This is a question that has come to me by email, through the Future of Down’s contact form.  It’s a question I have been asked countless times in one way or another and I have always struggled to answer it – not because its a difficult question, but because if I were to ask the flip question to a family who has 3 daughters and none of them have Down’s syndrome, they would find it difficult to answer too. “Normal? Ordinary?” they would say. We all find our own families totally normal and ordinary, and that is no different to me and my family.  I have no idea what it would be like to have 3 typically chromosomed daughters. I don’t know any different – my 3 girls are my normal.

I suppose when I get asked the question, there is an assumption that I would answer “it’s hard, she’s a burden, we struggle…” but the reality is that this is simply not the case. We love her the same as our other daughters, we manage our daily lives with no thought at all to Seren having Down’s syndrome and any interventions or therapies she has, she has because she needs them.  If either Ava or Violet needed extra help with their development then we would provide it and they don’t have Down’s syndrome.

I have tried and tried and tried to think what it would be like if Seren didn’t have Down’s syndrome – firstly, this is an impossible task because I have to imagine a totally different child.  If we took Seren’s Down’s syndrome away, she wouldn’t be Seren after all.  So in my head, I have swapped Seren out for another “typical” three and a half year old.  All that happens is that I feel empty, and a big chunk of my current life disappears.  I lose all the friends I have made through Seren having Down’s syndrome, I lose FoD (in fact, FoD doesn’t exist without Seren), I lose the talks I have been invited to, I lose the knowledge I have gained, I lose the heightened understanding of humility, compassion, patience.  I am not the same person I was before Seren was born and I prefer the person I am now.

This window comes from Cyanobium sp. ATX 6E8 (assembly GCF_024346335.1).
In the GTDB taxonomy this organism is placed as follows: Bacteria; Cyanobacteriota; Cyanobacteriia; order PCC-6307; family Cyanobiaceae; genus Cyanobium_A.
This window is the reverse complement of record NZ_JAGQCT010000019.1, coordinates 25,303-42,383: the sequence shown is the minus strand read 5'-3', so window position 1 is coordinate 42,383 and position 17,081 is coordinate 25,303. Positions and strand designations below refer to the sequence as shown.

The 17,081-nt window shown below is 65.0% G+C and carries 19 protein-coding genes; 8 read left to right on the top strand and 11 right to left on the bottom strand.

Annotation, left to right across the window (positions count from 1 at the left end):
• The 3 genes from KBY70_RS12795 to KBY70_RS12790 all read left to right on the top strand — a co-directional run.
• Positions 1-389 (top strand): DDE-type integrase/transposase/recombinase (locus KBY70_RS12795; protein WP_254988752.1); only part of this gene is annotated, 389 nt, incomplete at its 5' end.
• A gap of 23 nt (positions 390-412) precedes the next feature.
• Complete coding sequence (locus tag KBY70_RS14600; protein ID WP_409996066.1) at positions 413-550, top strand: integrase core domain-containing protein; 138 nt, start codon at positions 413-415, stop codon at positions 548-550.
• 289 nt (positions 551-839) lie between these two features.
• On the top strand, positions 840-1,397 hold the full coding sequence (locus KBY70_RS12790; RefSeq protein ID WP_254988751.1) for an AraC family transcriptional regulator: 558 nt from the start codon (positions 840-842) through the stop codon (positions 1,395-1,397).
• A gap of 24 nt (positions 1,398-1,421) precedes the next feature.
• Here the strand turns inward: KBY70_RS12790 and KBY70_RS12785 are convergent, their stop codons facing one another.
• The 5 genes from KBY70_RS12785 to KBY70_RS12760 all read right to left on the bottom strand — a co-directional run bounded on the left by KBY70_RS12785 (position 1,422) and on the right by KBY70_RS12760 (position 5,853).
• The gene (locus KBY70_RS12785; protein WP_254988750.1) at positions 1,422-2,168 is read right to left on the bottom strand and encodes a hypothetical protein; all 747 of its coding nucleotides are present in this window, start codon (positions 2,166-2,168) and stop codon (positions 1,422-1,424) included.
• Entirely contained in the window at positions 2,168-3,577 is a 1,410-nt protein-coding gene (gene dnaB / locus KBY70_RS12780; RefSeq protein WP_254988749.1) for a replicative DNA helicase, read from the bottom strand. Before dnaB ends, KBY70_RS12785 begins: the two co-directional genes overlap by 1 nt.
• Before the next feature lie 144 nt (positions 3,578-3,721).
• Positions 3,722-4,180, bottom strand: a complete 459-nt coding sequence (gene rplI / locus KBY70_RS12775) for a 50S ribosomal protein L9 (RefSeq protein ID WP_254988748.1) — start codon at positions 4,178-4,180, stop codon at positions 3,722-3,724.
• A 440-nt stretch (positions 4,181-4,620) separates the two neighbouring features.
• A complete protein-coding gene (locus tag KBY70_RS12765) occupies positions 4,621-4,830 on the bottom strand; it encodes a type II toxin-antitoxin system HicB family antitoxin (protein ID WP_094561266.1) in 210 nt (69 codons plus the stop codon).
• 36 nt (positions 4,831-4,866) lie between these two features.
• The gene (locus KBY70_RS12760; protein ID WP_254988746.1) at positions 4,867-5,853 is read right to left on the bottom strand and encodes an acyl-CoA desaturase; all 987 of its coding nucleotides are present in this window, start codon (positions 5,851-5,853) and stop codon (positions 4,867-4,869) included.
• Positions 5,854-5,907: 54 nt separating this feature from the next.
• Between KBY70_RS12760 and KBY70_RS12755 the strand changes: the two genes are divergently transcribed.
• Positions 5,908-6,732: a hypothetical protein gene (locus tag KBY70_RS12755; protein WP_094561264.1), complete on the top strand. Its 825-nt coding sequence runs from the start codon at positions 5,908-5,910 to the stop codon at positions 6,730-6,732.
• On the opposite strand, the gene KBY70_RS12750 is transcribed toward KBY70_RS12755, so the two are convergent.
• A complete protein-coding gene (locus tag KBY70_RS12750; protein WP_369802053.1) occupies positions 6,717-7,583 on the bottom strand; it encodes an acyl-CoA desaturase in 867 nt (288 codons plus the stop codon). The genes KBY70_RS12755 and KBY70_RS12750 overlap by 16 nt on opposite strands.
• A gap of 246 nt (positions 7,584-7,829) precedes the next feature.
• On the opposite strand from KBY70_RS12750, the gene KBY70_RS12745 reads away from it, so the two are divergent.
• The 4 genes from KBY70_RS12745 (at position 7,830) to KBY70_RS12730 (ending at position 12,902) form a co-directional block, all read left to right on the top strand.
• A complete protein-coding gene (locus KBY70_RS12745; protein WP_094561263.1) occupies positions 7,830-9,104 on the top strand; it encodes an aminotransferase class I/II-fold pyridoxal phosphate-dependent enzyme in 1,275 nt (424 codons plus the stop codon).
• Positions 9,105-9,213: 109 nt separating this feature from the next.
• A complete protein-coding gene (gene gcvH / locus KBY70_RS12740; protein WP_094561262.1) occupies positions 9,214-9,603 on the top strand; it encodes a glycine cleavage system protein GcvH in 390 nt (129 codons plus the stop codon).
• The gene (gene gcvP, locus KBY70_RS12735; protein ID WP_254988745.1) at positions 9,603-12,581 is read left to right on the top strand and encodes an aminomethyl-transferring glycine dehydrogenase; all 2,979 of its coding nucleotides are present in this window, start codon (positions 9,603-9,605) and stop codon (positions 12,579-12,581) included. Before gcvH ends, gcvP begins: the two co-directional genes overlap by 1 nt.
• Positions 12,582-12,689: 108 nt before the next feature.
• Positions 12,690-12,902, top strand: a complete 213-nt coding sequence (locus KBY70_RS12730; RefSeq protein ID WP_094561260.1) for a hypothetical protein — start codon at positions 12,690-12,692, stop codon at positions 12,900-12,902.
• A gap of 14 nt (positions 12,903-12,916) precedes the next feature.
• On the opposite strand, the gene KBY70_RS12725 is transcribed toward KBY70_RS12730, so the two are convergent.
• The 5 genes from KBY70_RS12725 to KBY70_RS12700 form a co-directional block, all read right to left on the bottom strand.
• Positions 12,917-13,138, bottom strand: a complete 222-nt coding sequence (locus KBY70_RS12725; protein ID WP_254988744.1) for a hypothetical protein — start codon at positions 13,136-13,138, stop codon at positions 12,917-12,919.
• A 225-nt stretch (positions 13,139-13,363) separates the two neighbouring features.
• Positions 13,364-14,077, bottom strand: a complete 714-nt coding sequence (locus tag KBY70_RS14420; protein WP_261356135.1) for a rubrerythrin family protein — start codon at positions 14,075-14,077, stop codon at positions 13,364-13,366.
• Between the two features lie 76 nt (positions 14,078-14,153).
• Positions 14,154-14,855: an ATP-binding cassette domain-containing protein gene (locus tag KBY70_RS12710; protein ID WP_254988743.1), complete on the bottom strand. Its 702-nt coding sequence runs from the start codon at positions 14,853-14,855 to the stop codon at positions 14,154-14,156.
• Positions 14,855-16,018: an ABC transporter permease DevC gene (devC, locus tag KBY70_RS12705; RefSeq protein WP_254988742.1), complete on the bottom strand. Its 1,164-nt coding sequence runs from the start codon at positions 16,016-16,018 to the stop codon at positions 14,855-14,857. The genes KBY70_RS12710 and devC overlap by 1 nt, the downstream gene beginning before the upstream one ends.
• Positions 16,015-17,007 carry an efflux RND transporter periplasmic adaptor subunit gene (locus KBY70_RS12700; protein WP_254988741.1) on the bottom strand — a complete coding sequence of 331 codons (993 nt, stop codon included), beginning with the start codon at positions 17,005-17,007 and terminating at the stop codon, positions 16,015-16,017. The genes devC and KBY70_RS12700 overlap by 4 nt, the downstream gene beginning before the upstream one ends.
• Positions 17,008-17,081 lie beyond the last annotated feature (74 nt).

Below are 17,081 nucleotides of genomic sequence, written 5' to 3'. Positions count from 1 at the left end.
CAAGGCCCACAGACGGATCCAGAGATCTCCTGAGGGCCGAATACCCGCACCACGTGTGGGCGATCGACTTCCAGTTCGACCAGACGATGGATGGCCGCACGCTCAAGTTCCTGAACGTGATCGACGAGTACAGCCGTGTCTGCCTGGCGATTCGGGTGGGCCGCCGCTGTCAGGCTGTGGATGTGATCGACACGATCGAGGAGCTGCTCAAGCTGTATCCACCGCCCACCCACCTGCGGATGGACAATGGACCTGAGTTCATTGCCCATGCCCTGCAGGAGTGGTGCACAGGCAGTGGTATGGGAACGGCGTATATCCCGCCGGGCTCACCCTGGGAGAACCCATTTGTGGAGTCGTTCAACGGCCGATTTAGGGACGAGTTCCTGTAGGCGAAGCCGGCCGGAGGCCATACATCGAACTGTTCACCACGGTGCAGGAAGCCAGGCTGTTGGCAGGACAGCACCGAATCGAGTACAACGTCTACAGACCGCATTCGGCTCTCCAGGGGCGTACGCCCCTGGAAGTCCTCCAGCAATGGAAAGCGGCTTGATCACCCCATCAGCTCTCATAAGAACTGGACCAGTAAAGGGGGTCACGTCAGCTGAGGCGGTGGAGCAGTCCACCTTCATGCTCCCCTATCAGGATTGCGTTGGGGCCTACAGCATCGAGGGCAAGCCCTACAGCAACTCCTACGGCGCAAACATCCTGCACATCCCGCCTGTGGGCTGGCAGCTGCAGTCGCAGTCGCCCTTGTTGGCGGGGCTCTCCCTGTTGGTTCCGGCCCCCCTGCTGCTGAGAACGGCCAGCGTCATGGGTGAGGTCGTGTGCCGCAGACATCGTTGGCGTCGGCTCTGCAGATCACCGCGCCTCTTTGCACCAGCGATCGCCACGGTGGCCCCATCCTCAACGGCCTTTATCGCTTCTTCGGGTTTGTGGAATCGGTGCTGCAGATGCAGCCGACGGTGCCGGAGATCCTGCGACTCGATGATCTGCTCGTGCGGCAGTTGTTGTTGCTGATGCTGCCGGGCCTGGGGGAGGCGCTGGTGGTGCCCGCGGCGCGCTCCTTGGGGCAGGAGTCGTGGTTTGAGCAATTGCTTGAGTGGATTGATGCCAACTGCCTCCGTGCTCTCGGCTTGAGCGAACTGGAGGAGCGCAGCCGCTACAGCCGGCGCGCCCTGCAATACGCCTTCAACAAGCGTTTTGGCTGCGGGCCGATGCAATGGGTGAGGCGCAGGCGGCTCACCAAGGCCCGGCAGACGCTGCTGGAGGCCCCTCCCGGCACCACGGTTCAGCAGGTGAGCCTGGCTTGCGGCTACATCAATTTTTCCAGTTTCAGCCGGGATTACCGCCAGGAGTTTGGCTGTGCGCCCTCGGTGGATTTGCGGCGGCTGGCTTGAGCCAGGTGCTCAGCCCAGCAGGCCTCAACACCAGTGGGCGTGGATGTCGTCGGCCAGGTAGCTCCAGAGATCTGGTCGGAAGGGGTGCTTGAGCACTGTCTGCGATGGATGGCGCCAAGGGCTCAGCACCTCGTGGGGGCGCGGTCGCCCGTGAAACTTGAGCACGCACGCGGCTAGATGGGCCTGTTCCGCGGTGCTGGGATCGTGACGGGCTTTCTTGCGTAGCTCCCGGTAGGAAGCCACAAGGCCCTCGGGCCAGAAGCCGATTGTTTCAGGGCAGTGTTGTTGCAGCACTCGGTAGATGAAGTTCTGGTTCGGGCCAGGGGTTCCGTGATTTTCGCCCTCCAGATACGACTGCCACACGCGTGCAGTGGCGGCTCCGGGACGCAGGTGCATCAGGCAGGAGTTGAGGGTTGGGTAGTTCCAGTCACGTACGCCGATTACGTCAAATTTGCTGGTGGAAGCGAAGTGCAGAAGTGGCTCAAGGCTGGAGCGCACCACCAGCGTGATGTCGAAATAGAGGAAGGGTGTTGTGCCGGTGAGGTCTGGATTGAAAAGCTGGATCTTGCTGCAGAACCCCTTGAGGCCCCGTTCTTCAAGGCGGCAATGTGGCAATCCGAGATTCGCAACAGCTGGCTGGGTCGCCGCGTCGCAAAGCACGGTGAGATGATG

The thing is, the same happens if I think of swapping Ava or Violet for another child… I can’t bear the thought of it!  Despite what anyone else might think of my children, I think they are the most wonderful, amazing, beautiful little creatures. They are mine and I love them totally and unconditionally.

My family is perfect just the way it is.  So in answer to the question “what’s it like to have a child with Down’s syndrome” my answer is this: Normal.  My life is fulfilled.  In equal measure my 3 daughters complete me. Seren having Down’s syndrome does not define her any more than my other daughters are defined by their genetic make-up.  I have 3 daughters, that is all.